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Drillers and farmers square off over "force majeure"

Drillers are claiming major unforeseen events to extend leases, and landowners are fighting back.
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Drillers are claiming major unforeseen events to extend leases, and landowners are fighting back.

Gas companies that have claimed "force majeure" - an unseen event that allows them to extend drilling leases - are getting pushback from landowners, reports Jon Campbell at the Press & Sun-Bulletin:

Chesapeake and other companies have argued that New York's moratorium on high-volumehydrofracking, which has effectively been in place since July 2008 and will continue at least through June of this year, allows them to extend the leases through a force majeure claim. Landowner attorneys disagree, since other drilling and extraction techniques are still permitted by the state Department of Environmental Conservation and non-shale formations are still accessible. Brian Grove, senior director of corporate development for Chesapeake, said the company has "taken reasonable and legal measures to extend the terms of many of our leases in New York state." "These measures are based upon the original lease agreements, which can allow for extensions of the original lease term for various reasons," Grove said in a statement. "Chesapeake would much rather be drilling wells and creating value for New Yorkers, especially in the Southern Tier where economic development is much needed and for the whole state where clean energy is much needed.

Federal energy spending
Matthew Wald at the New York Times' Green blog has a good breakdown of all of the energy spending in President Obama's proposed budget:

The budget request calls for $29.5 billion in Energy Department spending, up from $26.4 billion in the last budget Congress approved, for 2010. Congress could rewrite the budget, or it could pass no budget at all and simply vote to continue funding existing programs at some percentage of the prior-year appropriation. But if the administration had its way, budgets for solar, geothermal, biomass and wind energy would rise sharply. The wind portion is concentrated on offshore generation because, as Energy Secretary Steven Chu said, the technology for onshore wind is already “mature.”

All that spending has Eric Rosenbaum at The Street wondering if deficit hawks shouldn't miss the forest for the "carbon-sequestering trees" when it comes to investing in clean energy:

A recent analyst by FBR Capital Markets of the situation on the Hill noted that the Congressional budget cut request would cut nearly $2 billion from the EPA and $3 billion from the Department of Energy. Even before the new Obama administration budget was released on Monday, FBR Capital Markets wrote, "Although we expect the President to continue lobbying for expanding clean-energy research and manufacturing, we believe that downward spending pressure makes very large new programs, such as electric car grants and natural gas vehicles, unlikely." With the price of brent crude over $11, unrest in the Middle East and summer driving season not that far away, and after the failure of comprehensive energy legislation last year, the issue isn't going away. Indeed, the divide between the Obama administration and the deficit hawks, and the widespread support among the American public for alternative energy -- even before the $4 price of gasoline summer season begins -- raises the question, Is spending on clean energy just more spending, or is it much-needed innovation?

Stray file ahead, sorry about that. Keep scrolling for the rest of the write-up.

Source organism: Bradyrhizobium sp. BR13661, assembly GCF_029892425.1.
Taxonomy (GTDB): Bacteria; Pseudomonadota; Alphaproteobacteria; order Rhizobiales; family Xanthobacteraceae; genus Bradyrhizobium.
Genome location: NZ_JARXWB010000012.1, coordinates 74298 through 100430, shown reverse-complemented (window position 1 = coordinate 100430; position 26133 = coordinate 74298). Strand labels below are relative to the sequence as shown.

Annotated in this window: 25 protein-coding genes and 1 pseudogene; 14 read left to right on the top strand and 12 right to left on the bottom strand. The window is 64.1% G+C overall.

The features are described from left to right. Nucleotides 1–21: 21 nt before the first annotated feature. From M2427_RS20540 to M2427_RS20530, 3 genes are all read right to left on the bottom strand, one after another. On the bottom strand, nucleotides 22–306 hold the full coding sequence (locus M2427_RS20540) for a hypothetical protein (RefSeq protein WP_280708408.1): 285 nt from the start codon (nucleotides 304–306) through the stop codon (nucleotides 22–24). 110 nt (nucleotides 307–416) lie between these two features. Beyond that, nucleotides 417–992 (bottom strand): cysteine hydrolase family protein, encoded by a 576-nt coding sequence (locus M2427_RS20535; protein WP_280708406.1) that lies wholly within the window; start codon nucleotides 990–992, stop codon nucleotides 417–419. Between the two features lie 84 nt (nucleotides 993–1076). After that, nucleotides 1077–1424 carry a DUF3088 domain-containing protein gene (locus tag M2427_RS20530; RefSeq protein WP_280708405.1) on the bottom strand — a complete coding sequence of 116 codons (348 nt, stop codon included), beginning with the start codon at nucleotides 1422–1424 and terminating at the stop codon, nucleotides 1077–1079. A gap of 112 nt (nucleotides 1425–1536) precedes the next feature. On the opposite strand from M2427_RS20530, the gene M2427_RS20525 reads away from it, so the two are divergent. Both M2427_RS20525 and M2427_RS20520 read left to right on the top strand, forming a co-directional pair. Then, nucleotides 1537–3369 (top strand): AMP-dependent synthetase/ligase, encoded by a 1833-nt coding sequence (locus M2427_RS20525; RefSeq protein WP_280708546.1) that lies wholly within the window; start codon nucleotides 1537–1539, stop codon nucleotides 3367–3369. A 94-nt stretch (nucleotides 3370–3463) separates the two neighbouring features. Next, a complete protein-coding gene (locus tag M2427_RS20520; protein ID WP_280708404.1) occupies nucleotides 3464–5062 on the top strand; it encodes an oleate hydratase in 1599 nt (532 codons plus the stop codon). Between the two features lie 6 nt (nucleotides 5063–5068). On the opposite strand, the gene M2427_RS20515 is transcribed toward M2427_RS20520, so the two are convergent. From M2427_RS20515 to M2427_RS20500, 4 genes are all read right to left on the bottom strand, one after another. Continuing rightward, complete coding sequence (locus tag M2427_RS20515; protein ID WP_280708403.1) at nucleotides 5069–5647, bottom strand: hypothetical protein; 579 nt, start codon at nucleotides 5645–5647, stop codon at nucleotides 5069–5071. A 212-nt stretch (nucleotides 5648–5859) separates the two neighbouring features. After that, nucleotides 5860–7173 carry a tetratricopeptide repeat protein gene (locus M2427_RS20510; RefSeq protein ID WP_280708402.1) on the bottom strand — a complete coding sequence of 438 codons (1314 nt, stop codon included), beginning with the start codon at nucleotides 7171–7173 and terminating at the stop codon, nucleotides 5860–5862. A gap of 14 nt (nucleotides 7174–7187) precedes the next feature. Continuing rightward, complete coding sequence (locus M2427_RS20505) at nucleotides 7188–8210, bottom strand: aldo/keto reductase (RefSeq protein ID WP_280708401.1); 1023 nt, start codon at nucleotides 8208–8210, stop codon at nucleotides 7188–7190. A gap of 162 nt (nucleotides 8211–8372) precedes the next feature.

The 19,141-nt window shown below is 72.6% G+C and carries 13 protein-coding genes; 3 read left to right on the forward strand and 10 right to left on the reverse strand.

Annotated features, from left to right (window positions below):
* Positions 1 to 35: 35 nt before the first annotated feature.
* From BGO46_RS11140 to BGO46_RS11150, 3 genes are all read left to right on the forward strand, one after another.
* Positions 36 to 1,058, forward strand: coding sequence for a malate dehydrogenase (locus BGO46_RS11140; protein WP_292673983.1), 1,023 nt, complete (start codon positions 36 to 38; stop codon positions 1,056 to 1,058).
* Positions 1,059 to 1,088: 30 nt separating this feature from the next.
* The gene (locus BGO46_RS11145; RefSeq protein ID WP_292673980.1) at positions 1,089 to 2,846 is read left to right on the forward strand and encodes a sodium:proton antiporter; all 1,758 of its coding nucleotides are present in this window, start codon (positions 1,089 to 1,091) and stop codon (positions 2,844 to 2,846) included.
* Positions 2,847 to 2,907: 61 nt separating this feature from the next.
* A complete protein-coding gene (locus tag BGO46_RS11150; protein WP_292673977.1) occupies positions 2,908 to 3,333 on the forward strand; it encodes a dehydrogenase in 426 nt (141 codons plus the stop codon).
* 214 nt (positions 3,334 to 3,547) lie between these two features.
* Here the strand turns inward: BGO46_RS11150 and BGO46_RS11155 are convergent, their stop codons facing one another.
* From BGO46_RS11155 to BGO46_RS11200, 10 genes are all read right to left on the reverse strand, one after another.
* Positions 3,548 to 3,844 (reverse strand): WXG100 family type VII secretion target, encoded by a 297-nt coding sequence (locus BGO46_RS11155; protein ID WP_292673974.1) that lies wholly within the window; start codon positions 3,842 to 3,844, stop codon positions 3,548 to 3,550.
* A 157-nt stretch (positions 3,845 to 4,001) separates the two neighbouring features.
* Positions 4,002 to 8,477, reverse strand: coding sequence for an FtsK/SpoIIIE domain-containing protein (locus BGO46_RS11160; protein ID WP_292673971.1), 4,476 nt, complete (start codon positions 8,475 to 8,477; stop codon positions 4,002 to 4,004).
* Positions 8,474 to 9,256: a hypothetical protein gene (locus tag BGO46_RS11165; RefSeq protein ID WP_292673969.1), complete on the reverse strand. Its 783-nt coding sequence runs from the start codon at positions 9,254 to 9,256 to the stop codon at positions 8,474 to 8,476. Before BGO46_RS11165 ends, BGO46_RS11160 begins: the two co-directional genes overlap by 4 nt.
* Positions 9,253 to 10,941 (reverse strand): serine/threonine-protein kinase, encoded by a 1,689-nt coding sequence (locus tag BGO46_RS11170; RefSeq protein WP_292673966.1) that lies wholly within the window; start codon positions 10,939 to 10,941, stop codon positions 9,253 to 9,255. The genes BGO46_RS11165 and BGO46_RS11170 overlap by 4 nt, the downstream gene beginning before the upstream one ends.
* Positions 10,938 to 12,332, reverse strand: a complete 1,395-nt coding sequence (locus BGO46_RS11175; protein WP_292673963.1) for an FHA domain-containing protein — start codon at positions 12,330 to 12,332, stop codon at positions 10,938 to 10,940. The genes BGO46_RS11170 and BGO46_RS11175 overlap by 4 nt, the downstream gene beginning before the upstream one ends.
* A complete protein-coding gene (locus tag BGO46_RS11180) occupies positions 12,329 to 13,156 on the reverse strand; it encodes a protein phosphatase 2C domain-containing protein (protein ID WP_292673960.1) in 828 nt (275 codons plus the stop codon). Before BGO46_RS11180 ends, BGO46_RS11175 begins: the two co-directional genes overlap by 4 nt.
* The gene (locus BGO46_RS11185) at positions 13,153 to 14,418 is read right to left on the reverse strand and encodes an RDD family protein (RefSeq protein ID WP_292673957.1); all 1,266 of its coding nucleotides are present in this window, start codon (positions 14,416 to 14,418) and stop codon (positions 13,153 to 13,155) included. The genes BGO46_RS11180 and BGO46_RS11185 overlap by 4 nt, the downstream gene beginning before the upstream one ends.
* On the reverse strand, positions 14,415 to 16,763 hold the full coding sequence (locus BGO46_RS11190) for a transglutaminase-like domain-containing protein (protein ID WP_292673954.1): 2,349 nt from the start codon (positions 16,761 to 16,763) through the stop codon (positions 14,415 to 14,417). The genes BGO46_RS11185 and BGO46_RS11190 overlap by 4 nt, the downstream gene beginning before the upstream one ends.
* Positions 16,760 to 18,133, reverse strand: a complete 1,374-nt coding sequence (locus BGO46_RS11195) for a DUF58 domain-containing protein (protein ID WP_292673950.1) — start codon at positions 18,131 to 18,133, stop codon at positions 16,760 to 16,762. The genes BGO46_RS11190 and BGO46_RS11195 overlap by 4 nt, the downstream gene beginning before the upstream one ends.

Offshore wind
As the Innovation Trail's Zack Seward has previously reported, the province of Ontario is putting the kibosh on offshore wind along its Great Lakes shoreline.  Melissa Mahony quotes a statement from Canada's Wind Energy Association in her reaction round-up at SmartPlanet:

Ontario is proving itself a leader in driving a new clean energy future that delivers emission-free power and new jobs for our skilled trade workers. This is an unfortunate decision that surrenders the province’s leadership role in exploring the potential for offshore wind energy in the Great lakes and creates significant uncertainty for investors.

So what's left for offshore wind in the Great Lakes, according to Mahony?

Last summer, The New York Power Authority began considering four proposals for its GLOW Project (Great Lakes Offshore Wind). The project aims to construct wind farms in either or both Lake Erie or Lake Ontario, with 120 to 500 megawatts of total capacity. Further along are Scandia Wind Offshore’s 500-megawatt project for Lake Michigan and Ohio’s plans for a 20-megawatt farm near Cleveland about 6 miles into into Lake Erie.

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